ASEAN leaders also adopted the Hanoi Plan of Action on Strengthening ASEAN Economic Cooperation and Supply Chain Connectivity in Response to the COVID-19 Pandemic. This document listed the measures that ASEAN governments will enforce to mitigate the economic impact of the pandemic. These measures include easing the flow and transit of food, medicine, and medical supplies around the region; cooperating in the production of and access to medicines and vaccines used to treat COVID-19; promoting local currency settlement to boost intra-regional trade and investment flows; and refraining from imposing unnecessary non-tariff measures.

“The region is anticipating a recession for the year due to the pandemic. So existing initiatives such as the ASEAN Economic Community which reduces and removes tariffs and non-tariff barriers acquire renewed importance and must be reinvigorated,” Oh Ei Sun, senior fellow at the Singapore Institute of International Affairs told China Daily.

Oh said that it is also for this reason that ASEAN member-countries need to conclude negotiations for the Regional Comprehensive Economic Partnership (RCEP) – a proposed free-trade agreement which is expected to cover about one-third of the global economy.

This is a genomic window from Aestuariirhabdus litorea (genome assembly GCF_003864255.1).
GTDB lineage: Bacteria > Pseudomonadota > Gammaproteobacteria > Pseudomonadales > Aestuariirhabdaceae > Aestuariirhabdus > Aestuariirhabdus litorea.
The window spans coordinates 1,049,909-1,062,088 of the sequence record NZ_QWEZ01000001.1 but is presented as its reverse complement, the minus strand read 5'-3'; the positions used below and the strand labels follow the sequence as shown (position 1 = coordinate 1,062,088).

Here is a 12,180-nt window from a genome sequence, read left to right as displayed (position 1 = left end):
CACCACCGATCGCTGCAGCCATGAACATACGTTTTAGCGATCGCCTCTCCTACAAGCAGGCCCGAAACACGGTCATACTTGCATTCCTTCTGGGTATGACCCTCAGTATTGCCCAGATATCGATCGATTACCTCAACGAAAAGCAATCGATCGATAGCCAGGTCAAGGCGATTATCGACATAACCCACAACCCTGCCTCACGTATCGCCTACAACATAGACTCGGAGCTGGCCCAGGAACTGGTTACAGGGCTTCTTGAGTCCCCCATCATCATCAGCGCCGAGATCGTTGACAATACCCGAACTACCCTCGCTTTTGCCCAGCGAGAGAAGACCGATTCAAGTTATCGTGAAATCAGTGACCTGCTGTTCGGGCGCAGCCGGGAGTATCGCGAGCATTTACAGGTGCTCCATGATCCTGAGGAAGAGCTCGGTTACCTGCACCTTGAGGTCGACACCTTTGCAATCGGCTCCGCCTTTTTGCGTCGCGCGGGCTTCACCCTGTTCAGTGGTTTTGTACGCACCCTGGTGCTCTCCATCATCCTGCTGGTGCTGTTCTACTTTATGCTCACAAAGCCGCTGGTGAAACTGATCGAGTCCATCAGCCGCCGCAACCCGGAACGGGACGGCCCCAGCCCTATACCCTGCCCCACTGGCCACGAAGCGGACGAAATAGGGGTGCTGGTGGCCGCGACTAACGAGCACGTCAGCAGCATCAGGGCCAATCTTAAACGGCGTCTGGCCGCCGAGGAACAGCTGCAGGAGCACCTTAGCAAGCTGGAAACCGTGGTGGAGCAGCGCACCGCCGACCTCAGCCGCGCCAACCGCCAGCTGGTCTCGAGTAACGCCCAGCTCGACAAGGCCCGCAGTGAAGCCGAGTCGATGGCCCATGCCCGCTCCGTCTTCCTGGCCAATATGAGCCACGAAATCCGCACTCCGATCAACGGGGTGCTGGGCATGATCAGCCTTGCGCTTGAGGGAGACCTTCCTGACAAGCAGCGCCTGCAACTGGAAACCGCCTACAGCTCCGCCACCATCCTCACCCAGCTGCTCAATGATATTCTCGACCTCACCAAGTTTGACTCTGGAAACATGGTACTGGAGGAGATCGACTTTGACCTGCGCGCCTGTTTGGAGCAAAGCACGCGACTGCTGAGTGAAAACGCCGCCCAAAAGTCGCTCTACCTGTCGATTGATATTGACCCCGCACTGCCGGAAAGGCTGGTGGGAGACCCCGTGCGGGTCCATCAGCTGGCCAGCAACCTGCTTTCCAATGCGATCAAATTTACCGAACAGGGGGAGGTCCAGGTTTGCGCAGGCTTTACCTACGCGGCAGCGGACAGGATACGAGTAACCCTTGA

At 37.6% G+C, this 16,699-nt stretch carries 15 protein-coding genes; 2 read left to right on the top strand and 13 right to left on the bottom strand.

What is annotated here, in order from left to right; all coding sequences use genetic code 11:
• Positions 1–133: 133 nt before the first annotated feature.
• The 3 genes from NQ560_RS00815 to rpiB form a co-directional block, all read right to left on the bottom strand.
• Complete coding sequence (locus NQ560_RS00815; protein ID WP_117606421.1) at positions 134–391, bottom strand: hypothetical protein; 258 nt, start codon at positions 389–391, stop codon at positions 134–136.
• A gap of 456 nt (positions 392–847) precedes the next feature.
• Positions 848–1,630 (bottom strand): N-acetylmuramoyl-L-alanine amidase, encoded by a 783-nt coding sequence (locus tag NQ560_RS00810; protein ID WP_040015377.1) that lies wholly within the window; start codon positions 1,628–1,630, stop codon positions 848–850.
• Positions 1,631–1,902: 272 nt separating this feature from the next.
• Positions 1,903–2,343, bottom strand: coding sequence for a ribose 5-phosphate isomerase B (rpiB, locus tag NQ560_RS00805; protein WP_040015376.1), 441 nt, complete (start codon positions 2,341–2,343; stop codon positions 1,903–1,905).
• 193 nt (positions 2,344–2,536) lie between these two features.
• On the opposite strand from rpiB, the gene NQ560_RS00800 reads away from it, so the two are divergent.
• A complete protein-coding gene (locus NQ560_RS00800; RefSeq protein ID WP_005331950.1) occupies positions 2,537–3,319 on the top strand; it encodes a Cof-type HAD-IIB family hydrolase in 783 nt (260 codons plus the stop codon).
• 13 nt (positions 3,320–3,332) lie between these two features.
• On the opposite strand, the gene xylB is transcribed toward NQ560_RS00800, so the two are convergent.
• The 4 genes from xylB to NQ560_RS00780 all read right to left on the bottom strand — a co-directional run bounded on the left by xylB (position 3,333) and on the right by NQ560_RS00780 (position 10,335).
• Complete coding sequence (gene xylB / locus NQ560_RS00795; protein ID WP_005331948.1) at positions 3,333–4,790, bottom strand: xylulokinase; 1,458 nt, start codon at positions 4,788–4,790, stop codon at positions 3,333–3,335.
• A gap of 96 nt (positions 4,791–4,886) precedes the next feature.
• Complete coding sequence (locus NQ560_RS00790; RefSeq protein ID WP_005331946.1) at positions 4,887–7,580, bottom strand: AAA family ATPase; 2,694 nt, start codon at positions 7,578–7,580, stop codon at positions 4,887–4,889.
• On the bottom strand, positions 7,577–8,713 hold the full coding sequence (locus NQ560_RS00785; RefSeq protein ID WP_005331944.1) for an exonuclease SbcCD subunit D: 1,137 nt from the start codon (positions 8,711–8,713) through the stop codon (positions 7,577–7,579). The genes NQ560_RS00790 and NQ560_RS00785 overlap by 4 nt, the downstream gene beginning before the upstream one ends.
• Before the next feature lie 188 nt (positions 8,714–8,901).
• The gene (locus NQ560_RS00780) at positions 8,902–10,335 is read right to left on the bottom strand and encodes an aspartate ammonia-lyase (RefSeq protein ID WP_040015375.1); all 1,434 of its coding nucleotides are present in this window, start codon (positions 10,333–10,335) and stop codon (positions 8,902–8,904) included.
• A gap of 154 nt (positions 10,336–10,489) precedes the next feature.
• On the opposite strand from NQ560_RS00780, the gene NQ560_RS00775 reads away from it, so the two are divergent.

Brief performances are presented at the opening ceremony of the 36th ASEAN Summit in Hanoi, Vietnam, June 26, 2020. (WANG DI / XINHUA)

READ MORE: Ministry says China aims to bolster trade ties with ASEAN

ASEAN led the formation of the RCEP in 2012 and was supported by six other countries: China, India, Japan, South Korea, Australia and New Zealand. If completed, it will be the largest multilateral trade deal in the world.

ASEAN leaders said they will “dedicate utmost efforts to conclude a modern, comprehensive, high quality, and mutually beneficial” RCEP.  They also committed to sign the pact this year as this will show the regional bloc’s “firm commitment” to an open, inclusive and rules-based multilateral trading system.

Anbumozhi of ERIA said concluding RCEP negotiations will help revive business confidence and stimulate growth. This is “a needed shot in the arm” not only for the ASEAN economy, but also the global economy.

“Since RCEP is ASEAN-centric, (concluding RCEP negotiations) could show real global leadership on the part of ASEAN,” he said.